An extract from 'The Living Flame of Love by St. John of the Cross'
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O lamps of fire!
in whose splendors
the deep caverns of feeling,
once obscure and blind,
now give forth, so rarely, so exquisitely,
both warmth and light to their Beloved.


1. May God be pleased to help me here, for I certainly need his help to explain the deep meaning of this stanza. Readers of this commentary should be attentive for, if they have no experience, it will perhaps seem somewhat obscure and prolix; but if they do have experience, it will perhaps seem clear and pleasant to read. In this stanza the soul exalts and thanks its Bridegroom for the admirable favors it receives from its union with him. It states that by means of this union it receives abundant and lofty knowledge of God, which is all loving and communicates light and love to its faculties and feeling. These who were once obscure and blind can now receive illumination and the warmth of love, as they do, so as to be able to give forth light and love to the one who illumined them and filled them with love. True lovers are only content when they employ all they are in themselves, all they are worth, have, and receive, in the beloved; and the greater all this is, the more satisfaction they receive in giving it. The soul rejoices on this account because, from the splendors and love it receives, it can shine brightly in the presence of its Bridegroom and give him love. The verse follows:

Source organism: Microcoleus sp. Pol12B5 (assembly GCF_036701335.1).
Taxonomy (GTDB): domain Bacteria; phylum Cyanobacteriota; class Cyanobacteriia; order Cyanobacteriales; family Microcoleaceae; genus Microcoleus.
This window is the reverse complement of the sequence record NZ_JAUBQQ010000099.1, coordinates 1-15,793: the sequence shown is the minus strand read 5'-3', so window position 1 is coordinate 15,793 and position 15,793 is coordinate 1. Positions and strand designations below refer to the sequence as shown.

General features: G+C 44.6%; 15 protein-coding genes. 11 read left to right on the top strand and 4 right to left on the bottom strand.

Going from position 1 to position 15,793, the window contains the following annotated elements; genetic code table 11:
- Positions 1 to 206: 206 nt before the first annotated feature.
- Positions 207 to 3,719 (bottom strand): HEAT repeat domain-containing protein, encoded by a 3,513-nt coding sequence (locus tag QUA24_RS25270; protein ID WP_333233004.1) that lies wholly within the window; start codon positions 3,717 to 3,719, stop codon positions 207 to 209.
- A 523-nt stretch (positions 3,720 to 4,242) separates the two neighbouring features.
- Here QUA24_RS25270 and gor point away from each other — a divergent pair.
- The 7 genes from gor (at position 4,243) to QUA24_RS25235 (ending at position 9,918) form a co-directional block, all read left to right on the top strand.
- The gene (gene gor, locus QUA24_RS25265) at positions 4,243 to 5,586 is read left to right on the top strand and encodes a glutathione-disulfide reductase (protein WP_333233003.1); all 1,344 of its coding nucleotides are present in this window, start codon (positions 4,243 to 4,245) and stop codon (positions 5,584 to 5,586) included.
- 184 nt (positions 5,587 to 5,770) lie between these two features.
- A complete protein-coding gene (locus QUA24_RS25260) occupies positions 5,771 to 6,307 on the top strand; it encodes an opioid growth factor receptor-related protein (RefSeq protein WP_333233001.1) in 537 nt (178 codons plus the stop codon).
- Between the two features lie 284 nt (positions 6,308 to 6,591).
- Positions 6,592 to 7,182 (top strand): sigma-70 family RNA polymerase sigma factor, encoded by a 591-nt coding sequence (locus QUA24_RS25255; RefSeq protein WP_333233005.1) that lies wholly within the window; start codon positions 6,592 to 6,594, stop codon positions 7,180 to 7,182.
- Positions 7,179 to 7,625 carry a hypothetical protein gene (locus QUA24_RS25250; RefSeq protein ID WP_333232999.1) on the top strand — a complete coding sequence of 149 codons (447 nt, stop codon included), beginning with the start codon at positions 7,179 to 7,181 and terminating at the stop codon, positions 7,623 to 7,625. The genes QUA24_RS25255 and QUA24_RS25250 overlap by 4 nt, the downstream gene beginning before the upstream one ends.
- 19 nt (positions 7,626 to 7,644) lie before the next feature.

O lamps of fire!

2. First of all it should be known that lamps possess two properties: They transmit light and give off warmth.

To understand the nature of these lamps and how they shine and burn within the soul, it ought to be known that God in his unique and simple being is all the power and grandeur of his attributes. He is almighty, wise, and good; and he is merciful, just, powerful, loving, and so on; and he is the other infinite attributes and powers of which we have no knowledge. Since he is all of this in his simple being, the soul views distinctly in him, when he is united with it and deigns to disclose this knowledge, all these powers and grandeurs, that is: omnipotence, wisdom, goodness, mercy, and so on. Since each of these attributes is the very being of God in his one and only suppositum, which is the Father, the Son, and the Holy Spirit, and since each one is God himself, who is infinite light or divine fire, we deduce that the soul, like God, gives forth light and warmth through each of these innumerable attributes. Each of these attributes is a lamp that enlightens the soul and gives off the warmth of love.